When your shower or sink drains start to back up, what’s your first instinct? Clean it out manually? Grab a bottle of commercial cleaner that’s supposed to unclog it for you? Admittedly, there’s a lot of appeal in how the commercial cleaners work. Just pour some into the sink or shower or toilet and let it do its thing. We live in a world where time is valuable, so why not go for the easy fix, right? Well, you might want to rethink that. Did you know commercial drain cleaners are considered one of the most caustic “cleaners” you can have in your home? According to the National Institutes of Health (NIH) website:
Drain cleaners contain very dangerous chemicals – Sodium Hydroxide being one of the most common
If inhaled, ingested, or comes in contact with your skin, you can expect symptoms of difficulty breathing, loss of vision, abdominal pain, vomiting, diarrhea, severe burns and tissue damage, among others
With severe cases, ER treatments can include endoscopy to pinpoint burns in the stomach and esophagus, IV fluids, pain meds, and potential surgery to remove burned tissue
If swallowed, possible long-term risks include continuous damage to esophagus and stomach for several weeks, and death occurring up to 1 month after incident
Now, I’m not one to create hysteria, and I think the majority of the time people follow instructions properly, but why would you even want to risk an accident, especially if you have kids or pets? What if the lid wasn’t put back on tight, or the bottle gets knocked over while open, or it splashes on you while pouring? Personally, any type of cleaner that suggests you don gloves and protective goggles to use, isn’t one I want in my house.
In researching drain cleaner toxicity, I came across a plumbing company’s blog post that recommends NOT using caustic drain cleaners. I found that to be especially interesting coming from a plumbing company! They point out that not only are chemical drain cleaners harmful to humans, but they’re also harmful to your plumbing fixtures and pipes. While those chemicals are sitting there trying to eat through the clog, they’re also eating away at the pipes. Talk about an expensive repair down the road if you use these cleaners often. So according to this company, if you’re going to go with something commercial, try enzymatic cleaners instead. They’re much safer, although they generally take longer to unclog, and additional applications are needed. They also recommend the same things I do, make your own natural, safe cleaner and use a little bit of elbow grease!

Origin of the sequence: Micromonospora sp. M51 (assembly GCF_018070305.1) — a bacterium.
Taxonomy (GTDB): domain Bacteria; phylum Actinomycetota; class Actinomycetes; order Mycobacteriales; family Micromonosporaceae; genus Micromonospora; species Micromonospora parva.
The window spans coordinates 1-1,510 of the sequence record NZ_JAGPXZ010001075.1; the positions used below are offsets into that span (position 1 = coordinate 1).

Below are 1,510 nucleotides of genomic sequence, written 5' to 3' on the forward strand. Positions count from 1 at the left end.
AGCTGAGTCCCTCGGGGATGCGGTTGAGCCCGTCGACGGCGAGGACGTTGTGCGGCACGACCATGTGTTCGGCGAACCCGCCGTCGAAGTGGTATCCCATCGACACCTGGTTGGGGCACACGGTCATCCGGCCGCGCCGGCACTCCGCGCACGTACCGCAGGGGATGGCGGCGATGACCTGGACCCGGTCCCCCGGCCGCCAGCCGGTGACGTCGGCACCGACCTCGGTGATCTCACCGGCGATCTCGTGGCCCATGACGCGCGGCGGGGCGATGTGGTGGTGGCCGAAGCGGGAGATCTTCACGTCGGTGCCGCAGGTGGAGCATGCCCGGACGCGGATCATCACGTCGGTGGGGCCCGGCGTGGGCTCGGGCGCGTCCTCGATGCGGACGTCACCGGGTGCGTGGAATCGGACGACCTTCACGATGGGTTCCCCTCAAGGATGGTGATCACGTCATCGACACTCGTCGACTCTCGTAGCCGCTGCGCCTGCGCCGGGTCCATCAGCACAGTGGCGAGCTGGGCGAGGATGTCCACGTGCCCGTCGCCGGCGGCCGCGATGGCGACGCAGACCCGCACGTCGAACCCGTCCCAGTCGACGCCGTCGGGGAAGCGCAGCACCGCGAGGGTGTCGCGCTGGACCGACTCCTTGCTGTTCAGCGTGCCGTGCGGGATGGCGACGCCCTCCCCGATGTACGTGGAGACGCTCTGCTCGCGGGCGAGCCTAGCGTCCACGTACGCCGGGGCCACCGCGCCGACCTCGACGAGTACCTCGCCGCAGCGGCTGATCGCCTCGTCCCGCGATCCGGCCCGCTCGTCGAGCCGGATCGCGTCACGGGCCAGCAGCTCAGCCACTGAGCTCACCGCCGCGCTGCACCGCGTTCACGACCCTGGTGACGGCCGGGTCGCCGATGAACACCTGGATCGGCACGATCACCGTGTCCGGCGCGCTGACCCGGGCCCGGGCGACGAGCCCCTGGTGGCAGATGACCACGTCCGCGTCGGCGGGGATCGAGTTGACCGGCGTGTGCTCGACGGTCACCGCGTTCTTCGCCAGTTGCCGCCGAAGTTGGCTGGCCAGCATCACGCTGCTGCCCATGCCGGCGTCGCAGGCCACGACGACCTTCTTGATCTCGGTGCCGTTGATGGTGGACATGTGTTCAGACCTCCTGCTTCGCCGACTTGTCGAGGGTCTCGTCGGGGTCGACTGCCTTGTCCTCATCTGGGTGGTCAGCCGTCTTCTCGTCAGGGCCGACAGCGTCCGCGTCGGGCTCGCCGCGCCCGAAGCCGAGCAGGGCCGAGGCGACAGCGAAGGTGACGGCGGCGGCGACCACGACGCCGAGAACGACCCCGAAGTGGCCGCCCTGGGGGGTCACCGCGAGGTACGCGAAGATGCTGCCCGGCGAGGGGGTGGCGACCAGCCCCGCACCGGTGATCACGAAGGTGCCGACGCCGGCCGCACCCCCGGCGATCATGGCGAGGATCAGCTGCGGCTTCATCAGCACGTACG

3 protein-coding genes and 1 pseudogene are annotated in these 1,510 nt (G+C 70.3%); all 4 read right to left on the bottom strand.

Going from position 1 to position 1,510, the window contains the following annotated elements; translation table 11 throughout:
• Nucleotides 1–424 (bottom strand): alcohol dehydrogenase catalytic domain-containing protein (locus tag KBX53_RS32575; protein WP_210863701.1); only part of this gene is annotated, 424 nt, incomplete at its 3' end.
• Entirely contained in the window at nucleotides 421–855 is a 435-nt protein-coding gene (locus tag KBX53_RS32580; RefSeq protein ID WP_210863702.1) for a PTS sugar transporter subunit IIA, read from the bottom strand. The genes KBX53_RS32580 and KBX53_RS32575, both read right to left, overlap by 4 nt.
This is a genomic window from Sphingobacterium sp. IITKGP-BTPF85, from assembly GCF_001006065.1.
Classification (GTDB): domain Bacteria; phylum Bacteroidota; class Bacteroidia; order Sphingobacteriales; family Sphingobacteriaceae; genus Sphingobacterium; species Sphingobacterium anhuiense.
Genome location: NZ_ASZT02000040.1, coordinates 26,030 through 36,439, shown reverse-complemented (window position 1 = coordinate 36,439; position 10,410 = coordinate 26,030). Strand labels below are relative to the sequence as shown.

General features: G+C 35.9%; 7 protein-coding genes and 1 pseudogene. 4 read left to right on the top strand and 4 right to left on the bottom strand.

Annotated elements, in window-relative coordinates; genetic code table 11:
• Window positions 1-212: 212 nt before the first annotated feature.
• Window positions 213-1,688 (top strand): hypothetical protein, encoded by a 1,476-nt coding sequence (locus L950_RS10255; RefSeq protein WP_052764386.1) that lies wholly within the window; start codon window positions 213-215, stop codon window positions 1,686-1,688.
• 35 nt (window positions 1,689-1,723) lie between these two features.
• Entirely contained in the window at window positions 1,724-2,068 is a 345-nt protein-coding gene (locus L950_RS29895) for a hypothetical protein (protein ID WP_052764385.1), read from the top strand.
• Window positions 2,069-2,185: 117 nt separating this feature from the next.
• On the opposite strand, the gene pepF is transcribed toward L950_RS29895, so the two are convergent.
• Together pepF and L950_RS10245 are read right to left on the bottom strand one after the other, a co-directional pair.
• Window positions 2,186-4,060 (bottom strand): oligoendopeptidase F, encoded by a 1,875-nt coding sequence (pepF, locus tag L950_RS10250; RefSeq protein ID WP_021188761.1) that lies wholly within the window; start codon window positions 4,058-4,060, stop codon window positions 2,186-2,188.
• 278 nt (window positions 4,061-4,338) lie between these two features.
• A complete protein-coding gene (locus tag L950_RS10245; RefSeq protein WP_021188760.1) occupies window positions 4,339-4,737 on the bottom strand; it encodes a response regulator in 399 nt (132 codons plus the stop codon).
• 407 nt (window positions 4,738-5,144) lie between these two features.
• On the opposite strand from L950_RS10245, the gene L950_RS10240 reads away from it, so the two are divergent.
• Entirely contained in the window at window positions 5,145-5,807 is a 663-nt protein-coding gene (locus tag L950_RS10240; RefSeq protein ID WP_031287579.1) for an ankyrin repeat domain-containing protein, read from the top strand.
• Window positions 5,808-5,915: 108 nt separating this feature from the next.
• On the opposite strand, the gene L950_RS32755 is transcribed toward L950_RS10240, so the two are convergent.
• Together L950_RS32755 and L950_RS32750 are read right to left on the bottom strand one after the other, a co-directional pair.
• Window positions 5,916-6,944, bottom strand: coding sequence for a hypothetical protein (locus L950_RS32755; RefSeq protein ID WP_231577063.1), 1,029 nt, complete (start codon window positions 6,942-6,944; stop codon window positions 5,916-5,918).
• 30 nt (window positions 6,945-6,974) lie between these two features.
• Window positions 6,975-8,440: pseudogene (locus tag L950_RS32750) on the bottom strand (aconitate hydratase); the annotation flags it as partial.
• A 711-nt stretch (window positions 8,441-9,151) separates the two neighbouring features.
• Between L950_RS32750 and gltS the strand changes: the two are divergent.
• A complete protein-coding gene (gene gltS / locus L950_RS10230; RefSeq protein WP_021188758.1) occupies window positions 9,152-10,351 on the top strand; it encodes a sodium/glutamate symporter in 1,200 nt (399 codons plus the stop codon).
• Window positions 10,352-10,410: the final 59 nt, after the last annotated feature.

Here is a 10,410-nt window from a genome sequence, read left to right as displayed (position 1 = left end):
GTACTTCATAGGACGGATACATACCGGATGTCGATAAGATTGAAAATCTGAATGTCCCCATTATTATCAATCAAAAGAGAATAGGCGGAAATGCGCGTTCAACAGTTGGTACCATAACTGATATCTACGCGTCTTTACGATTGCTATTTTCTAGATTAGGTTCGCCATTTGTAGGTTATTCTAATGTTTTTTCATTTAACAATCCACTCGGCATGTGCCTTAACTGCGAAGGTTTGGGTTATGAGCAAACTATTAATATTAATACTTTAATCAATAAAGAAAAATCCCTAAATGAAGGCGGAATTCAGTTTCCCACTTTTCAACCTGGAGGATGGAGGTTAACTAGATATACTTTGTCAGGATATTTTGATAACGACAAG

So what did I do when our shower drain started backing up? I grabbed a metal coat hanger, some baking soda, vinegar and doTERRA Lemon essential oil. It was an easy process…a little on the gross and smelly side, but easy. After taking off the shower drain cover, I used the hanger to pull out the clog. I added about 1 cup of baking soda, then a few drops of the oil, followed by about 1 1/2 cups of vinegar. There will be lots of bubbles and fizzing! It’s recommended that you place a bowl or plate over the drain opening to keep that reaction working on the drain itself. I found it wasn’t necessary, but that could be because I had already pulled the clog out. Just have something on hand and you’ll know if you need it. I let the mixture sit for about half an hour before flushing it with warm water. The lemon oil, in addition to being a natural disinfectant, neutralized all the odor. As you can see in the “Before” photo, there’s lots of gunky buildup from soap, shampoo, shaving cream, etc. Not pretty, and I really hate to show it, but if you have a sparkling “After” photo, you have to show the yucky “Before” photo. The baking soda & vinegar mix didn’t take away all the gunk, so I simply used the coat hanger to scrape it off. It flaked off pretty easily and probably would have gone much quicker if I had something better than a hanger. I finished up by flushing with warm water again, and the drain pipe looks great!
There are other DIY drain cleaner recipes out there. I encourage you to give one a try and help cut down on chemical usage. Remember, what you put down the drain can make its way into water supplies, rivers and oceans, affecting humans and wildlife!